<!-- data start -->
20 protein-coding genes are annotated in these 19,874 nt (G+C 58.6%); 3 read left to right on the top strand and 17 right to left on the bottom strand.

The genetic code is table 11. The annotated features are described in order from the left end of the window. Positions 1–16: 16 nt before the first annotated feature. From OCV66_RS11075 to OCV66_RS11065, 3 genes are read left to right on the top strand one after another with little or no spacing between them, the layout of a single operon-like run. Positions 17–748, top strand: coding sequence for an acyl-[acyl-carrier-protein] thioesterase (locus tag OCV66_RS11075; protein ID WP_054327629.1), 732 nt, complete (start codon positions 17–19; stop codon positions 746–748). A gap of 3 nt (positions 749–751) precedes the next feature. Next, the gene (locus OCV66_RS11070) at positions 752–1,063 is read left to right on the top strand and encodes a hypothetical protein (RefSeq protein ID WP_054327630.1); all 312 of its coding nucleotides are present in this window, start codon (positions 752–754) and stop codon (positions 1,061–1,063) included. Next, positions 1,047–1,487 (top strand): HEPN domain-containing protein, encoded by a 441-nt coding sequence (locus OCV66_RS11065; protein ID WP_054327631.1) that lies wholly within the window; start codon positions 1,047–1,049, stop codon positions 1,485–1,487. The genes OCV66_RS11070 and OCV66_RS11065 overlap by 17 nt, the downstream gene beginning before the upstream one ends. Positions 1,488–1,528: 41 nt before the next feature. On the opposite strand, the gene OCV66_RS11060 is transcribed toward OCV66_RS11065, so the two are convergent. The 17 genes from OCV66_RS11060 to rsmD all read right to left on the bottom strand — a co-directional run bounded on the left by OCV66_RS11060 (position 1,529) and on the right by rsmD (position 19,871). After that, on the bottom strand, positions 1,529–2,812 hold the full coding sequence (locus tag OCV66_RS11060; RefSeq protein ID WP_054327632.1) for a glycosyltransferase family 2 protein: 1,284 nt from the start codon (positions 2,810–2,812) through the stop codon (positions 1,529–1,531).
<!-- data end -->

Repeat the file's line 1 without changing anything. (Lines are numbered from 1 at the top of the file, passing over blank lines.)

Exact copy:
20 protein-coding genes are annotated in these 19,874 nt (G+C 58.6%); 3 read left to right on the top strand and 17 right to left on the bottom strand.